In the cruise industry, she's a trailblazer. On TikTok, she's @captainkatemccue. Meet Captain Kate.

Morgan Hines

She has more TikTok followers than Alex Rodriguez, Kesha and Rebel Wilson but Kate McCue is not a sports star or an entertainer. She's a cruise ship captain. 

The 43-year-old Celebrity Cruises captain has amassed nearly 3 million followers on TikTok, regaling them with videos about life at sea, her career and videos of her cat Bug Naked.

Last week, McCue was named captain of Celebrity Beyond, Celebrity Cruises' newest ship, scheduled to launch in April, an assignment she called the "culmination" of her career. 

Her time in the cruise industry has stretched across two decades and a variety of ships and cruise lines. But her desire to spend her life cruising came much earlier, on a family cruise she took at age 12.

"I said to my dad, at the end of the cruise (that) I wanted to be the cruise director. And dad said, 'you can do anything you want the world, including drive the thing.' "

►Kate McCue's announcement to captain new Celebrity Beyond cruise ship marking career 'culmination'

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USA TODAY chatted with McCue, who was the first – and remains the only – female American captain of a major cruise ship, about her next career move and how she has made a life in cruising.

This interview has been condensed and edited for clarity.

Q: How did you start your career in cruising?

A: "When it was time to go to college, my dad reminded me of that conversation, because I didn't know where I wanted to go and what I was going to study exactly. And he suggested California Maritime Academy, which is one of the maritime academies in the U.S.

"At the end of the four years, I got a business administration degree and a license to sail anything from a tugboat to the world's largest super tanker.

"I graduated in 2000 and I sent my resume out. While I was waiting for a response, I was working at Maersk Sealand, which is container ship company in Long Beach, California.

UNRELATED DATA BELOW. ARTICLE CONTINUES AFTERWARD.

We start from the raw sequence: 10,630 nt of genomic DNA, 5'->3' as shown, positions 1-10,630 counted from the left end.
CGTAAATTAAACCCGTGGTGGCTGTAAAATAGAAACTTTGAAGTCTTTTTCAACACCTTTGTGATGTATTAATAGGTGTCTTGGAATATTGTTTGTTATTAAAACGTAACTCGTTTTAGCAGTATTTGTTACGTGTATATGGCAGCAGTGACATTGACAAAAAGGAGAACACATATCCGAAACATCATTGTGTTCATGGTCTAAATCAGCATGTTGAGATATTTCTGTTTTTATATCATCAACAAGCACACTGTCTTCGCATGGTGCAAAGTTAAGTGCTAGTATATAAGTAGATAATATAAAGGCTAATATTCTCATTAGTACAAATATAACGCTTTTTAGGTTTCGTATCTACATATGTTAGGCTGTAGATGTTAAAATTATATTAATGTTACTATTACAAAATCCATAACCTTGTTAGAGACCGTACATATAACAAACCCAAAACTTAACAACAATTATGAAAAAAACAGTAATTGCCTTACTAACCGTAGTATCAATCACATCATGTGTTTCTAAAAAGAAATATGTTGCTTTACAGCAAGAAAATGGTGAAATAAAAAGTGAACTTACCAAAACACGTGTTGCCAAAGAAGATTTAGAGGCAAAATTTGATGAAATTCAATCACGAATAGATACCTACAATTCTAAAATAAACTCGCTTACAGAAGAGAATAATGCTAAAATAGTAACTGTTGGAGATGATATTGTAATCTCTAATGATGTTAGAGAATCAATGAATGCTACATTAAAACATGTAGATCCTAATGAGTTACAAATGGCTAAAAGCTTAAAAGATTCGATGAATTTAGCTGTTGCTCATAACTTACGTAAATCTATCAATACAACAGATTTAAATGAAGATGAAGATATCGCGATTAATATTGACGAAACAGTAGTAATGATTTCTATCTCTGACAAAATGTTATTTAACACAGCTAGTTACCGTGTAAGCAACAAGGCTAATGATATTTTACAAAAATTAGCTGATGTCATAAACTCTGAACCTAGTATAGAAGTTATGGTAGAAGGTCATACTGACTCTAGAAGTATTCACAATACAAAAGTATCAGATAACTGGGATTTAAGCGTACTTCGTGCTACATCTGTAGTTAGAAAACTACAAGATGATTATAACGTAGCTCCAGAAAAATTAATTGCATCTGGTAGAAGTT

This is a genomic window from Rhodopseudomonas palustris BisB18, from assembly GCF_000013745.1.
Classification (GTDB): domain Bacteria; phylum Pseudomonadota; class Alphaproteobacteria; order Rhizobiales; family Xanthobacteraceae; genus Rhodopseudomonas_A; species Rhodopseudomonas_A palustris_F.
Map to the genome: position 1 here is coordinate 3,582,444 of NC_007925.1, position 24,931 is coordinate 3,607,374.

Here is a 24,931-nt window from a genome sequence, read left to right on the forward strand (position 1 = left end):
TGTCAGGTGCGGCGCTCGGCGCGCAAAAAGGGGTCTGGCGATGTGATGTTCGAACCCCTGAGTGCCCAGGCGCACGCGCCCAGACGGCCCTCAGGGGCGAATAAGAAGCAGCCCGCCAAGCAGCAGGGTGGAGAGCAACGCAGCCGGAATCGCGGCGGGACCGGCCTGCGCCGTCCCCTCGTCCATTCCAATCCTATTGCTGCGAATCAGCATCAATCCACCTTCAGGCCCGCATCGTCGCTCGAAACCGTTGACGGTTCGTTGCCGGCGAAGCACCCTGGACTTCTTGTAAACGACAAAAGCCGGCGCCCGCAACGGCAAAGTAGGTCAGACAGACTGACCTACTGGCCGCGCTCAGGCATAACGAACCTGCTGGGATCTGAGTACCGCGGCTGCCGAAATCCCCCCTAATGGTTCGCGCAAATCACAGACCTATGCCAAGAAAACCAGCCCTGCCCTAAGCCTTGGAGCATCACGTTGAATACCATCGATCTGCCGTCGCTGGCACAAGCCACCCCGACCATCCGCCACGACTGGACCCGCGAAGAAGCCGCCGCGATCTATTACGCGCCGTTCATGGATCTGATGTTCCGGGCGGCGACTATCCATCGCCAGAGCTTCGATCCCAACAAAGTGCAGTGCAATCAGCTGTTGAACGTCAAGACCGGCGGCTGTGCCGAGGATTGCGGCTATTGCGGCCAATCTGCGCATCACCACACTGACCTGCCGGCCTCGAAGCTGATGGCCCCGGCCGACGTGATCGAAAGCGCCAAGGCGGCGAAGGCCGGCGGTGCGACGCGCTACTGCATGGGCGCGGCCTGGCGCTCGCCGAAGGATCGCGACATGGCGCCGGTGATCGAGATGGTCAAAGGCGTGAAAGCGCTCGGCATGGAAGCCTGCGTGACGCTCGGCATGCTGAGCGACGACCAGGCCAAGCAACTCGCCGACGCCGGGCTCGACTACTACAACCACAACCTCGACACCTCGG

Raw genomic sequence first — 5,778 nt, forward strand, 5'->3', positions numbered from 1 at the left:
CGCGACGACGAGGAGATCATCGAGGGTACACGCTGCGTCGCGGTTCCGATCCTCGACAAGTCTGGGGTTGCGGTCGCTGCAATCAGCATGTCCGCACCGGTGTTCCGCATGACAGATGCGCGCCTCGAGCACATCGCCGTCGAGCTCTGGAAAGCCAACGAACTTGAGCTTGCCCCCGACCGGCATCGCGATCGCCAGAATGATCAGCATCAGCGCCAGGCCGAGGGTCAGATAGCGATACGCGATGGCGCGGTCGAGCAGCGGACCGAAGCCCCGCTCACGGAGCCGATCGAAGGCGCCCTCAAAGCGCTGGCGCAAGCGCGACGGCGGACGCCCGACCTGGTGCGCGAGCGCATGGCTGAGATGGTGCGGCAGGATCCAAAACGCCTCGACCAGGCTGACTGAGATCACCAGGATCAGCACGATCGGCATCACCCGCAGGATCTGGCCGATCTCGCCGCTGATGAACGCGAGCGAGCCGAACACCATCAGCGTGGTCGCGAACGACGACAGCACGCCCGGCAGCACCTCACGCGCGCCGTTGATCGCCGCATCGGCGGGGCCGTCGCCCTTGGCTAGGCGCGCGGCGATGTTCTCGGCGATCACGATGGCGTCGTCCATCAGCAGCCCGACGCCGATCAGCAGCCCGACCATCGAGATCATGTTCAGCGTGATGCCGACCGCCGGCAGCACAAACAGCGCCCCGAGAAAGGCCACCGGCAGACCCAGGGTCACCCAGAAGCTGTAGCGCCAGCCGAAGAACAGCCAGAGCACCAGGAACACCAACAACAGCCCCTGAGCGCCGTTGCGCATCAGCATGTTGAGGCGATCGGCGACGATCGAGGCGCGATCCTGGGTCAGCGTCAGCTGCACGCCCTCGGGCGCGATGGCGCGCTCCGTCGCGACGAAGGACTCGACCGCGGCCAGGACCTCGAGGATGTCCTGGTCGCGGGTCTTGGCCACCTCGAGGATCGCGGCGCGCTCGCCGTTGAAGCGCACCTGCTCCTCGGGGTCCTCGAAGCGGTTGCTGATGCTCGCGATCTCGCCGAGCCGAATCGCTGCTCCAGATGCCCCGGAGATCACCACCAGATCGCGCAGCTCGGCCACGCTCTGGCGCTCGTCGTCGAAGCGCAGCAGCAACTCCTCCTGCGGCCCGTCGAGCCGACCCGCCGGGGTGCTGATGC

"And after about 18 months, I hadn't heard anything. So I changed my resume. And I applied to be a bartender with Disney Cruise Line.

"When they got my resume, they looked at it and said, 'well, she's not qualified to be a bartender,' because I have never served a drink in my life. 'But she is qualified to drive our ships.' So they passed my resume to the correct department, which was the marine department. And that's where I got hired as a third officer, which was the entry-level position on the bridge."

Q: What other ships have you worked on?

A: "Disney Magic, Nordic Empress (which was) Royal Caribbean, Brilliance of the Seas, Mariner of the Seas, Independence of the Seas, Allure of the Seas, Rhapsody, of the Seas and Jewel of the Seas.

"And then it was Celebrity Summit. Celebrity Equinox, Celebrity Edge and now Beyond."

Q: What's your secret to success?

A: "The reason for my success is the people that I work with."

Q: Are women represented in cruise leadership?

A: "I think the representation isn't quite there.

"When I joined in 2015, 2% of our bridge team fleet-wide (crew members managing navigation) was female. And today, I think it's over 27% now.

"I think why we don't see the representation necessarily is because, you know, women have different objectives and goals in their life and, and when family comes into play, I don't think there have been established." 

Q: How do you hope things evolve for women working on cruise ships?